Watching Movies: James McAvoy Wears A Rolex Datejust To Fight Pennywise The Clown In ‘It Chapter Two’
It’s a timepiece that never clowns around in our watch-related, Halloween-themed, movie of the week.
Hello Georgie, want to see some watches? Welcome to the world of Pennywise the Clown – a fictional universe straight from the imagination of extra-prolific novelist Stephen King. The 1986 book It clocks in at over 1,000 pages and serves as a truly immersive reading experience into the lives of a group of children – turned adults – in the small town of Derry, Maine, as well as their years-long battle against a positively terrifying ghoulish monster in a clown costume (complete with makeup). The novel was first adapted into a fairly cheesy TV-miniseries starring Tim Curry, no stranger to face paint, in 1990. In 2017, however, a new adaption looked to take the novel to new cinematic heights.
Directed by Andy Muschietti and co-written by True Detective alum, and director of the latest Bond film, No Time to Die, Cary Joji Fukunaga, It (2017) was a much-anticipated film that played off the streaming success of the Netflix show Stranger Things in terms of tone (it even cast one of its stars). Frustratingly, since it wasn’t signposted in the title, I went into this movie thinking I was getting the full It experience in one go, only to find out this was merely part one of two. Fans of Dune know what I’m talking about.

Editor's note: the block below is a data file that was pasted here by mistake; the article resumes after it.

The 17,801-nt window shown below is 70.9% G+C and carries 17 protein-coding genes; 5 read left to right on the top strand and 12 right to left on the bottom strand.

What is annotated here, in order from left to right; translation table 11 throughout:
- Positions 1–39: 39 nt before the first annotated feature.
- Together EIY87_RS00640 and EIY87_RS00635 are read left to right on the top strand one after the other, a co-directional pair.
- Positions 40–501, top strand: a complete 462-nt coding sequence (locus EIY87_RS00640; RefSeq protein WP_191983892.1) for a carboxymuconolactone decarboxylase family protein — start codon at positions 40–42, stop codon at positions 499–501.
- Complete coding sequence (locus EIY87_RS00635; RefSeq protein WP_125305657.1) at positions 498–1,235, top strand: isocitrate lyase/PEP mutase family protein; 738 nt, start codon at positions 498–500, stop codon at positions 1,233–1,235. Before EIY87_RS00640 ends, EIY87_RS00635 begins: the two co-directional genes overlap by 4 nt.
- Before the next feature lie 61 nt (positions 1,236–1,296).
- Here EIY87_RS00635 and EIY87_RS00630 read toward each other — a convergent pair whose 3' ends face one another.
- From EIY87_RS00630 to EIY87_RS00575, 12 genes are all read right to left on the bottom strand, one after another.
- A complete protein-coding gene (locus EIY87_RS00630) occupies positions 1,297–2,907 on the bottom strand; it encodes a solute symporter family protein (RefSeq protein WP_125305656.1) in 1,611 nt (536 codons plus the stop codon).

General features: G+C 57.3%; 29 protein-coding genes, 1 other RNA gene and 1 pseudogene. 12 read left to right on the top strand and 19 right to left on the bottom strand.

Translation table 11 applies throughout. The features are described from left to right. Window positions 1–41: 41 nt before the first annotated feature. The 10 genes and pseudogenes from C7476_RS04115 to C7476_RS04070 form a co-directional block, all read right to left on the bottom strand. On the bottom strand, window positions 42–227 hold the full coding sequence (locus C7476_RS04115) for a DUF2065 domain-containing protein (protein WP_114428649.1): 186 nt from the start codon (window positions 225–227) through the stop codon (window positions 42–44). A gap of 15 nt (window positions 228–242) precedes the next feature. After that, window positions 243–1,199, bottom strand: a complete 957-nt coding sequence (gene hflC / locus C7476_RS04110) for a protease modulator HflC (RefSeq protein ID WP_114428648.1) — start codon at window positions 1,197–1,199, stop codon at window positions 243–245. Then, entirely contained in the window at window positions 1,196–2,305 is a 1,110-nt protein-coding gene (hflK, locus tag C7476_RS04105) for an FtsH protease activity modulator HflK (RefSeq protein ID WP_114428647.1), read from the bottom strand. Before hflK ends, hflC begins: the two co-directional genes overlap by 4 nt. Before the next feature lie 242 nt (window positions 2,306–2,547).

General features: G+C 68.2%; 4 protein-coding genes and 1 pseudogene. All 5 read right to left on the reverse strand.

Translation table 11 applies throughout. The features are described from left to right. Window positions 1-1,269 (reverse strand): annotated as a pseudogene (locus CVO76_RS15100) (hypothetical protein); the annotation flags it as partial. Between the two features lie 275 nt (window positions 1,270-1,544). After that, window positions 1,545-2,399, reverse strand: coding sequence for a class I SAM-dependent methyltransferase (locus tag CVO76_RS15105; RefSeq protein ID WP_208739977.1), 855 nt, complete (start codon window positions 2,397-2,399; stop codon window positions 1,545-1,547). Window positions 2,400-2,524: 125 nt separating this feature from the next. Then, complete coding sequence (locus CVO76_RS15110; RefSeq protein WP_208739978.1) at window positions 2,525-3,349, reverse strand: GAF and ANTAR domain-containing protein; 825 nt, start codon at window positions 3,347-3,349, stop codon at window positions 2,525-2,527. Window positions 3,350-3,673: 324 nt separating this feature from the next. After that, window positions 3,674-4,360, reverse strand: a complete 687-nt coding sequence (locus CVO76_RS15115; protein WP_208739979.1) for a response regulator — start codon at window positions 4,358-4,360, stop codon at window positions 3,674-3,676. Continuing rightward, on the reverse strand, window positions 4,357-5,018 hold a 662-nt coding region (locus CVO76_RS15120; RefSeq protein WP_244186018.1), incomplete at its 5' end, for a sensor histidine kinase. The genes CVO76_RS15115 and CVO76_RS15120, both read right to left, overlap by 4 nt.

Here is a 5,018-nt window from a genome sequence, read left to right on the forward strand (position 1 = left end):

It’s that second part, It Chapter Two (2019), which is the focus of our horological exploits today. I actually had a chance to speak to Maria Simonelli, who worked in the props department for this second chapter, earlier this year on HODINKEE Radio. This film is the more adult of the two, following the main characters once they’re all grown up, with flashbacks mixed in. As folks do as they get older, many of the characters in the film wear watches, though one stands out clearly from the pack. Jame McAvoy, playing the adult version of Bill Denbrough – the Stephen King stand-in – wears a certain watch that even Paul Newman can’t disagree with.
Why We’re Watching
Check your calendar – the real one, not the one on your phone – it’s Halloween weekend! The spookiest time of the year calls for the scariest of movies. This week’s pick is less of a sequel and more a continuation of a singular film vision, with a star-studded cast including Jessica Chastain, Bill Hader, Bill Skarsgard, and our man of the hour, James McAvoy. As watch lovers, we have to go the extra mile and pick horror films that also feature killer timepieces. It Chapter Two does just that.
In the midst of a story about getting older and facing the evils of childhood – as in man-eating, nightmare-inducing, clown evil – is the classic-of-all-classic stainless steel watches on the wrist of the film’s adult protagonist, Denbrough (played by McAvoy).
Now, taking a novel from the page to screen can often be fraught with issues. It’s well-documented that Stephen King had his share of frustrations with the way Stanley Kubrick adapted The Shining, going so far as to publicly denounce the film itself. On this recent It endeavor, however, King was more closely involved with the production, and even makes a cameo appearance on-screen.